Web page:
LY: It seems that many of the stories you tell share a theme: how we can wrest control of our lives back from corporations. Corporations control and mediate almost all aspects of our lives, especially food, and, as you point out, organic food is no exception. The stories of the anarchist farmers, seed savers, “fermentation fetishists,” raw foodists, scavengers, and foragers in the book are stories of triumphs of creativity, local thinking, and the “small is beautiful” principle over the ease of buying our food at Wal-Mart. Can you talk about some very simple ways we can begin to get corporations out of our food?

SK: The first thing we can do to get the corporations out of our food is to start buying food directly from farmers. In the U.S., out of every dollar spent on food farmers receive about 19 cents. We can support farmers and stop supporting big corporations by buying food directly from local producers. We can also break out of the confining, infantilizing role of consumer and become food producers. Food activism isn’t primarily about protesting or boycotting; it’s about reviving local production and creating better food choices.

LY: Related to that, how can we expand this pocket of food consciousness that you describe without commercializing it and having it be co-opted by large companies, like the word “organic” has been corrupted?

SK: In the realm of food, we have to embrace an ethic of direct exchange, where people have relationships with the farmers who grow their food and the process of its production. This notion of local food production and exchange challenges and subverts capitalism’s tendency to market concentration and economies of scale. In computers or cars, those forces may arguably lead to greater efficiency. In food it’s leading us to ever-diminishing nutritional quality and resulting in disease epidemics and community economic disintegration. Every community needs a direct connection to farming and food production. It is the only true creation of wealth, and no community is secure without some direct connection to it.

LY: I enjoyed your critique of the Slow Food movement because of its upper-crust aspect and focus on “highbrow consumerism,” yet I also share your viewpoint that they are doing wonderful things to promote biodiversity and stimulate interest in “endangered” foods. I like Slow Food because it focused on pleasure – the idea that one of the main reasons we need to eat what is local and fresh is because it just tastes better. What do you think of the idea of a food revolution through the pleasures of the table?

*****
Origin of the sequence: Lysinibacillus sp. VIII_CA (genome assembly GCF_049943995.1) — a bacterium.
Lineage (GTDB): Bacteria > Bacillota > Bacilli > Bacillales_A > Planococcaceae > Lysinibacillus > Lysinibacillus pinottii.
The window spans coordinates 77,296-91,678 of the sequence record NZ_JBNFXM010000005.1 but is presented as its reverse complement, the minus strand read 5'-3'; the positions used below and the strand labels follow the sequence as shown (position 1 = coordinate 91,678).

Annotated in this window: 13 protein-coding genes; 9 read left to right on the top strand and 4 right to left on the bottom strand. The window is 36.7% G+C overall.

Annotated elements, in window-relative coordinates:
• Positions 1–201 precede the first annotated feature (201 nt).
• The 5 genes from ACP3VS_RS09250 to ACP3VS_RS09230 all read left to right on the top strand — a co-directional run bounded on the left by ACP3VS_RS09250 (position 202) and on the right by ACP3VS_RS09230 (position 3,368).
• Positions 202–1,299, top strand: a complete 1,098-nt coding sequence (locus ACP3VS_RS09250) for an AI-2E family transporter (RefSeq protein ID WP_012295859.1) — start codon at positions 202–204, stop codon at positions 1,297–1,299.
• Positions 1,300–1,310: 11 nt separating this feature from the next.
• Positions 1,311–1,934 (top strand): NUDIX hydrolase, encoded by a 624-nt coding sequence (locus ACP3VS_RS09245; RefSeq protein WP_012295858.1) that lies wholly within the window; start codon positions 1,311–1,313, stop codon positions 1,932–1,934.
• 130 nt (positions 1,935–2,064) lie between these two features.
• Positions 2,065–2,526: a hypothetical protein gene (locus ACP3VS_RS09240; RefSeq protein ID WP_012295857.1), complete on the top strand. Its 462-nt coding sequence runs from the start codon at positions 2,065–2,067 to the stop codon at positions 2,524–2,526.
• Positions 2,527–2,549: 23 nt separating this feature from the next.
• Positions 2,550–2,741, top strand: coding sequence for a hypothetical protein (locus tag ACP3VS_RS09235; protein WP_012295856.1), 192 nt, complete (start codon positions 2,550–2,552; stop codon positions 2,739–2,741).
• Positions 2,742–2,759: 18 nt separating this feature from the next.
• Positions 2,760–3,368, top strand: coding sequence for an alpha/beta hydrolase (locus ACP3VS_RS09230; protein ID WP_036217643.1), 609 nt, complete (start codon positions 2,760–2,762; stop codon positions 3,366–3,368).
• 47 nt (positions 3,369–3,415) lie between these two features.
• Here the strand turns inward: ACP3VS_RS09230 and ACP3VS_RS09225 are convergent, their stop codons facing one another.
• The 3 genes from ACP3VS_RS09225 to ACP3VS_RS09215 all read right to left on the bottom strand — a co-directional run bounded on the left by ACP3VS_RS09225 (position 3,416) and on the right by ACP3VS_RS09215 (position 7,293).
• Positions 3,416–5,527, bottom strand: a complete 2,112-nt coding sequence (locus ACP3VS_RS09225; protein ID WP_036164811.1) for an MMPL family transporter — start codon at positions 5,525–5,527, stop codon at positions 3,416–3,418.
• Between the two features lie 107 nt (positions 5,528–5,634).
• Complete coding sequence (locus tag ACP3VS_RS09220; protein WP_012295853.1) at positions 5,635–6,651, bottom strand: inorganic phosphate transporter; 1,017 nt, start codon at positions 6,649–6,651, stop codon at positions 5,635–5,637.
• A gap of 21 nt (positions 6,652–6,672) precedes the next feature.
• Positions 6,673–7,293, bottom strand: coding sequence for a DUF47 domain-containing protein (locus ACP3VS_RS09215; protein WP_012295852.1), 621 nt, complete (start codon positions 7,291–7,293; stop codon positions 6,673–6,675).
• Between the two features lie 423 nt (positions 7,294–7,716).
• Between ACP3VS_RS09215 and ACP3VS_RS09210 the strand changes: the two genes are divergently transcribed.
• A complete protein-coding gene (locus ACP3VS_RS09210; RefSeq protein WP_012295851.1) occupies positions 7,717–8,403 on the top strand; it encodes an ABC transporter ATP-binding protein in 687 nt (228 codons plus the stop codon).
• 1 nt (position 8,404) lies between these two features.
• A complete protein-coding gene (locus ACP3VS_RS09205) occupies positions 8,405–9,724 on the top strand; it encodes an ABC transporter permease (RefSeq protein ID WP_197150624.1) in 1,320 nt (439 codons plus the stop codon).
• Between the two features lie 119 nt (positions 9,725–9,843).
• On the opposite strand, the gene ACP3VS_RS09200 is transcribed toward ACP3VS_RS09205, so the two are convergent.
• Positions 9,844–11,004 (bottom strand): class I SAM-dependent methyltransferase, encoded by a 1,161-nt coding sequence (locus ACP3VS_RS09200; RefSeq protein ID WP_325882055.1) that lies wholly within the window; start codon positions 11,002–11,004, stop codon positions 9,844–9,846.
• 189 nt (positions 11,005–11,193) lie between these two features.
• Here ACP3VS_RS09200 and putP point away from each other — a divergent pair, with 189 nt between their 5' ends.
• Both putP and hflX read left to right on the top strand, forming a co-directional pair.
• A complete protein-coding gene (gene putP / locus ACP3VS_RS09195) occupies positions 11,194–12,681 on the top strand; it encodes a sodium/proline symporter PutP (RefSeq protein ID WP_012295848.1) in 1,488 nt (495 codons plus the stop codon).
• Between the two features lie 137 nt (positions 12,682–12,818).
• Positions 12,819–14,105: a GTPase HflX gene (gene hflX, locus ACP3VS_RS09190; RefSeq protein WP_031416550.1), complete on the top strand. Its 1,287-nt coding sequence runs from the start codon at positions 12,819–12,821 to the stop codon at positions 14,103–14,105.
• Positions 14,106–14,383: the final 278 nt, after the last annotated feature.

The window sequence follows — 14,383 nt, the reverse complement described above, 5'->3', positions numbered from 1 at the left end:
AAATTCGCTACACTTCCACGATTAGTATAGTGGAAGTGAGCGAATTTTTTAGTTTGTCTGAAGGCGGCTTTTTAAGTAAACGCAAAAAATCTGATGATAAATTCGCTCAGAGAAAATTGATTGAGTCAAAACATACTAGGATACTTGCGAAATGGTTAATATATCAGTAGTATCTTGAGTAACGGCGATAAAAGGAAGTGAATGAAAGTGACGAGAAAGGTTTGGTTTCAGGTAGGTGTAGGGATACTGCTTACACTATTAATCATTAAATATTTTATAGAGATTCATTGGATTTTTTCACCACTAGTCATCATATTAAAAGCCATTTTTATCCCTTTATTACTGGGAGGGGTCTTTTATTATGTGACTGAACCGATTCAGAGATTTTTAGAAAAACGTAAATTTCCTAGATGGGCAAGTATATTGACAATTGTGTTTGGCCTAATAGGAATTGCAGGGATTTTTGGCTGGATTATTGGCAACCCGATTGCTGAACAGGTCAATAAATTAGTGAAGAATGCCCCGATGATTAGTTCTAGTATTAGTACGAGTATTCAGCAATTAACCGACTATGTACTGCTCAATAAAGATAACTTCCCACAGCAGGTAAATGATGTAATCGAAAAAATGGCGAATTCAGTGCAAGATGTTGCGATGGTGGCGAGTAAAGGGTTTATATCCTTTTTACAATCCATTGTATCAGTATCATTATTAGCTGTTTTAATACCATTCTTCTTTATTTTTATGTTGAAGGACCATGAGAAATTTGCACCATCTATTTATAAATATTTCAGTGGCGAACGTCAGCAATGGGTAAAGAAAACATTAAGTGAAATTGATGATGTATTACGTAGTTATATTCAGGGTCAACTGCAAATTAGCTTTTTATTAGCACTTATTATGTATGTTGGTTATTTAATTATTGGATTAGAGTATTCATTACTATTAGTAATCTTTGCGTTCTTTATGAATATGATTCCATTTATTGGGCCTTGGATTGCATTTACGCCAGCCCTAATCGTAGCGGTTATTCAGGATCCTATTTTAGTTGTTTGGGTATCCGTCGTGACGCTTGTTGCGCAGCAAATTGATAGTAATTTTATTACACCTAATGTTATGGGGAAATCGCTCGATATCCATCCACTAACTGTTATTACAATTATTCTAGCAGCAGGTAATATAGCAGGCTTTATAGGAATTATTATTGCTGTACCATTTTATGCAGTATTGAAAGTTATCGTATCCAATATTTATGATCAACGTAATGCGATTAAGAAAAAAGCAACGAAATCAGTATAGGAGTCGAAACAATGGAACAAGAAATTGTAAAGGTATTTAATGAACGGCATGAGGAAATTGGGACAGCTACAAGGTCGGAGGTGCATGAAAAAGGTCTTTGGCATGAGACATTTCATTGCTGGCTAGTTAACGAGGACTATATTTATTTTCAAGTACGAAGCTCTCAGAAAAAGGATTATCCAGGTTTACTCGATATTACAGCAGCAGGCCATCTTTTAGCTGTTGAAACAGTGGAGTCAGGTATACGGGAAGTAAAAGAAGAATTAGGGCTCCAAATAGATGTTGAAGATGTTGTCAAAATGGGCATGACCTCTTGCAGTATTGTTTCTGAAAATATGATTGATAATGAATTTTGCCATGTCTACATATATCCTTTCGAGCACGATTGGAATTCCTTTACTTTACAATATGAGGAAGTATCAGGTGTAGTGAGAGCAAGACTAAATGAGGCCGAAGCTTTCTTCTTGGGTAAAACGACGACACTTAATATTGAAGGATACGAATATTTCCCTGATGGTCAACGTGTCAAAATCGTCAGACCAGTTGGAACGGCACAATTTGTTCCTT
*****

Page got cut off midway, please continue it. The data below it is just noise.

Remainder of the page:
SK: I absolutely agree. Food is largely about pleasure and gratification. Changes in people’s food behaviors are primarily motivated by the pursuit of pleasure. As I said earlier, shaming people about their food choices is not an effective strategy for change. We need to entice people with appealing alternatives. When Gary Paul Nabhan organized a 12-day, 220-mile native foods walk in the Sonoran desert, he and the other participants discovered that they had dramatically more energy from eating native foods rather than standard processed supermarket fare. Behavioral change comes about from positive reinforcement. Fresh food, and real food, tastes better than the products that fill supermarket shelves, and it makes you feel better.

LY: What are your predictions for how we will be thinking about food in the next ten years?

SK: I think in the coming decade we will be seeing devastating rises in cancer rates and other disease epidemics related to the poor quality of our food. I hope that more and more people will make the connections between these crises and food quality, and start seeking out and demanding real food unadulterated by genetic modification, artificial hormones, and chemicals. This means rejecting monoculture food systems driven by corporate profits and embracing small-scale local agriculture. Human beings, like all animals, are inherently capable of feeding ourselves. We do not need to be dependent on this profit-driven globalized food machine. We can liberate ourselves and take back our food, and we will.